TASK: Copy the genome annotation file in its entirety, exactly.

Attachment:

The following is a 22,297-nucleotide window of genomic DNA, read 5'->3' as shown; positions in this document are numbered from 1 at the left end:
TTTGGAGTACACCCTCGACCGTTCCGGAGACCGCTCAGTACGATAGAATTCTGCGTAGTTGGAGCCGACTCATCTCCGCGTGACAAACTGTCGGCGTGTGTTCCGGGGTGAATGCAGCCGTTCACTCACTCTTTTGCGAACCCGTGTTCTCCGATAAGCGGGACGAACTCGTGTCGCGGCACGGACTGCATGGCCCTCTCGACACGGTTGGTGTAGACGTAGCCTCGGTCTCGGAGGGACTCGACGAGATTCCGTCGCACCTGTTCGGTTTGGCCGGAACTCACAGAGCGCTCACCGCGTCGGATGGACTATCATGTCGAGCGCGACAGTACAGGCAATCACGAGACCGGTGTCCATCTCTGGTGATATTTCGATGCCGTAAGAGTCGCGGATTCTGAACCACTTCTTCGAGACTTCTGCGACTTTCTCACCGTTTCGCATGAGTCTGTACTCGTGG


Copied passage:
The following is a 22,297-nucleotide window of genomic DNA, read 5'->3' as shown; positions in this document are numbered from 1 at the left end:
TTTGGAGTACACCCTCGACCGTTCCGGAGACCGCTCAGTACGATAGAATTCTGCGTAGTTGGAGCCGACTCATCTCCGCGTGACAAACTGTCGGCGTGTGTTCCGGGGTGAATGCAGCCGTTCACTCACTCTTTTGCGAACCCGTGTTCTCCGATAAGCGGGACGAACTCGTGTCGCGGCACGGACTGCATGGCCCTCTCGACACGGTTGGTGTAGACGTAGCCTCGGTCTCGGAGGGACTCGACGAGATTCCGTCGCACCTGTTCGGTTTGGCCGGAACTCACAGAGCGCTCACCGCGTCGGATGGACTATCATGTCGAGCGCGACAGTACAGGCAATCACGAGACCGGTGTCCATCTCTGGTGATATTTCGATGCCGTAAGAGTCGCGGATTCTGAACCACTTCTTCGAGACTTCTGCGACTTTCTCACCGTTTCGCATGAGTCTGTACTCGTGG